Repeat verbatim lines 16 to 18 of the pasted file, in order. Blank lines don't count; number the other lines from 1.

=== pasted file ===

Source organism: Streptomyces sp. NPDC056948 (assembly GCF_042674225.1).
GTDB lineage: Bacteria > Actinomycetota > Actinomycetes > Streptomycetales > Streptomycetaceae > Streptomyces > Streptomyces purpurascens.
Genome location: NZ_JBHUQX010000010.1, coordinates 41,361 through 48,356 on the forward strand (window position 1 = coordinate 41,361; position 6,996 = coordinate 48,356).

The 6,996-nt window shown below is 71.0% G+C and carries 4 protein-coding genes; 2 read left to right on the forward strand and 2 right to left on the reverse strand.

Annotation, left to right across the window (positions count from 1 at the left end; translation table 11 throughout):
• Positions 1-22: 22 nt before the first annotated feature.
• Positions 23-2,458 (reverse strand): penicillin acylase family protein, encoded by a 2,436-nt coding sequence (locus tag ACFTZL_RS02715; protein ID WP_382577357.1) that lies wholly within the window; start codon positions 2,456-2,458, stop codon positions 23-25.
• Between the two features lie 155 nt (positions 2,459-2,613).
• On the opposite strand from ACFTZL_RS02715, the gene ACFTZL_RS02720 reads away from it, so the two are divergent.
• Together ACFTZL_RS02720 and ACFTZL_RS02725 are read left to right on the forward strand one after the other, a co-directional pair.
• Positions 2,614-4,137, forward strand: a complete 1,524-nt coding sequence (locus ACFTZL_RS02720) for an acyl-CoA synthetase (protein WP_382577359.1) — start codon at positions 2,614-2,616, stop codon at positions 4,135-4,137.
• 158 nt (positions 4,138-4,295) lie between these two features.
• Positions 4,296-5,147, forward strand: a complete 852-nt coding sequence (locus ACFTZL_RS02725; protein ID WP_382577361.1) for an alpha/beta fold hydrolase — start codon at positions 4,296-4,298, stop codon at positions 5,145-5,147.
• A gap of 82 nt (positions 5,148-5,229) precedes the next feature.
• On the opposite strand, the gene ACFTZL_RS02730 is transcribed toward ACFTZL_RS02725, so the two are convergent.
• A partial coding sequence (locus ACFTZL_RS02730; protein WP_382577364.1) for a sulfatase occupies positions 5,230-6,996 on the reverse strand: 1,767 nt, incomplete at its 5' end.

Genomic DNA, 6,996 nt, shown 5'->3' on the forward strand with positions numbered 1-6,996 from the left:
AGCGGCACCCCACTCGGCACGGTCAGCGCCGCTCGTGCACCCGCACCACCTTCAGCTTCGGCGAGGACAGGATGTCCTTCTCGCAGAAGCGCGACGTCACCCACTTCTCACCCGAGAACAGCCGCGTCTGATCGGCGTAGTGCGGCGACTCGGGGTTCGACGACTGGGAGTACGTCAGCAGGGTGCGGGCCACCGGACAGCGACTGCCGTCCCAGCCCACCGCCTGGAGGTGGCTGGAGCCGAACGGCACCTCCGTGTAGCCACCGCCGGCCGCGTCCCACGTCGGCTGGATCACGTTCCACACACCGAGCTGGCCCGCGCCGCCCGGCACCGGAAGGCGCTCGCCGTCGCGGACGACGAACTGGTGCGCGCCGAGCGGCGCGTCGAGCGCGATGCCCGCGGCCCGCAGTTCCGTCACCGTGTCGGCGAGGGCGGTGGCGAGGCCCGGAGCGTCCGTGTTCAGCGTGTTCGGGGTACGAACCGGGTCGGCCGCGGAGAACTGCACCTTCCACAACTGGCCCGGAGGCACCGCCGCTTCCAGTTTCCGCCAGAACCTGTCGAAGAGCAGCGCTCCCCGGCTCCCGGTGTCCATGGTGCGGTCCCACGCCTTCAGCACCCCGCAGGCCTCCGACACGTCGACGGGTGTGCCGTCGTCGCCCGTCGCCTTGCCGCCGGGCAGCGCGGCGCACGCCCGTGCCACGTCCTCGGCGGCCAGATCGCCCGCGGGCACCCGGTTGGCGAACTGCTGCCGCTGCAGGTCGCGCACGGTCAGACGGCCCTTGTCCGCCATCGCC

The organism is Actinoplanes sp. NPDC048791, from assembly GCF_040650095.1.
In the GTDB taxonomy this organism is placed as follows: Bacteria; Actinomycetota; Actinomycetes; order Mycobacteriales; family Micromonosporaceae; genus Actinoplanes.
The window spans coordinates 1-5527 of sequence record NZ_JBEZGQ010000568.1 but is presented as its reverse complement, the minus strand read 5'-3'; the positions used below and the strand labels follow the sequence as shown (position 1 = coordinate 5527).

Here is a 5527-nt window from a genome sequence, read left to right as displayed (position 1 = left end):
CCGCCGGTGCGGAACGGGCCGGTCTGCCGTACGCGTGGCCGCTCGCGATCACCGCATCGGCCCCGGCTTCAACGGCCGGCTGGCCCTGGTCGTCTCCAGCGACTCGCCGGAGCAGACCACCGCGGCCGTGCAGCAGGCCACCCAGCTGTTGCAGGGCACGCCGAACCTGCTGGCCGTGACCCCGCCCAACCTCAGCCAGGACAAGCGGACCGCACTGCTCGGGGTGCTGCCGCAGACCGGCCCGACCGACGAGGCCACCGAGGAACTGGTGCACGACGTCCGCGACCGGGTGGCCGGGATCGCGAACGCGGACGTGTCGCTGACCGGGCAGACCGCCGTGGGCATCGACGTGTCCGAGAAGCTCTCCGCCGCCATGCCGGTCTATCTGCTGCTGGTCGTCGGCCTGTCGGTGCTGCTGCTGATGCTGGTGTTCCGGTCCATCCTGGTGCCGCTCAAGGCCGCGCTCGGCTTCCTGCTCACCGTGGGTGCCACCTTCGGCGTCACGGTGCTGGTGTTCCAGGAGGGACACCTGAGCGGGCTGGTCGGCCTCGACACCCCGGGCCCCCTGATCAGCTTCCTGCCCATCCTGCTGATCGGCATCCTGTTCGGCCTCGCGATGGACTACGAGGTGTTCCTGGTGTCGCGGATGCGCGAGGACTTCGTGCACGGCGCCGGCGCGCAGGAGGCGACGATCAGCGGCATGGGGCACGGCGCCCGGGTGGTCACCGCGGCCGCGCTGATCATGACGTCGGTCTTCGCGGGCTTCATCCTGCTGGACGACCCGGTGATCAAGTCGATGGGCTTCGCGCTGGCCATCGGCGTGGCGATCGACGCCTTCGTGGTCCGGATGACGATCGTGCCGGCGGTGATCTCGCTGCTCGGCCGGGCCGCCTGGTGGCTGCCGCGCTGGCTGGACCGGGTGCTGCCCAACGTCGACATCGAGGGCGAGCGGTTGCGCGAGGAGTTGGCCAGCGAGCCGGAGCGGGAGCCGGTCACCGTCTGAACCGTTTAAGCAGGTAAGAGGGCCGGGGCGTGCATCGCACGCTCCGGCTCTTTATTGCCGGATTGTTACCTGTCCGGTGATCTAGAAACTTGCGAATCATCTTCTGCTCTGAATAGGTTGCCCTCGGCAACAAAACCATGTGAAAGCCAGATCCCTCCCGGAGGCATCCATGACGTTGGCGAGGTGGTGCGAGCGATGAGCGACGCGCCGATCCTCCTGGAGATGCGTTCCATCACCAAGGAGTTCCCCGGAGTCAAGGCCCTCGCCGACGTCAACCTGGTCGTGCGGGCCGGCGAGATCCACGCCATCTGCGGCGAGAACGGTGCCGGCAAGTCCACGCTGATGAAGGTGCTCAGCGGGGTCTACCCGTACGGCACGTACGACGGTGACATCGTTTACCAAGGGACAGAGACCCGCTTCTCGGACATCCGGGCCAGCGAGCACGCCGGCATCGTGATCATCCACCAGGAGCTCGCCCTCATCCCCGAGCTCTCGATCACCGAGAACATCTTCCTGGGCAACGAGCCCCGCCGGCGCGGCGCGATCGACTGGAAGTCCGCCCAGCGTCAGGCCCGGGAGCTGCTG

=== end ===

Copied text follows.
• A partial coding sequence (locus ACFTZL_RS02730; protein WP_382577364.1) for a sulfatase occupies positions 5,230-6,996 on the reverse strand: 1,767 nt, incomplete at its 5' end.

Genomic DNA, 6,996 nt, shown 5'->3' on the forward strand with positions numbered 1-6,996 from the left:
AGCGGCACCCCACTCGGCACGGTCAGCGCCGCTCGTGCACCCGCACCACCTTCAGCTTCGGCGAGGACAGGATGTCCTTCTCGCAGAAGCGCGACGTCACCCACTTCTCACCCGAGAACAGCCGCGTCTGATCGGCGTAGTGCGGCGACTCGGGGTTCGACGACTGGGAGTACGTCAGCAGGGTGCGGGCCACCGGACAGCGACTGCCGTCCCAGCCCACCGCCTGGAGGTGGCTGGAGCCGAACGGCACCTCCGTGTAGCCACCGCCGGCCGCGTCCCACGTCGGCTGGATCACGTTCCACACACCGAGCTGGCCCGCGCCGCCCGGCACCGGAAGGCGCTCGCCGTCGCGGACGACGAACTGGTGCGCGCCGAGCGGCGCGTCGAGCGCGATGCCCGCGGCCCGCAGTTCCGTCACCGTGTCGGCGAGGGCGGTGGCGAGGCCCGGAGCGTCCGTGTTCAGCGTGTTCGGGGTACGAACCGGGTCGGCCGCGGAGAACTGCACCTTCCACAACTGGCCCGGAGGCACCGCCGCTTCCAGTTTCCGCCAGAACCTGTCGAAGAGCAGCGCTCCCCGGCTCCCGGTGTCCATGGTGCGGTCCCACGCCTTCAGCACCCCGCAGGCCTCCGACACGTCGACGGGTGTGCCGTCGTCGCCCGTCGCCTTGCCGCCGGGCAGCGCGGCGCACGCCCGTGCCACGTCCTCGGCGGCCAGATCGCCCGCGGGCACCCGGTTGGCGAACTGCTGCCGCTGCAGGTCGCGCACGGTCAGACGGCCCTTGTCCGCCATCGCC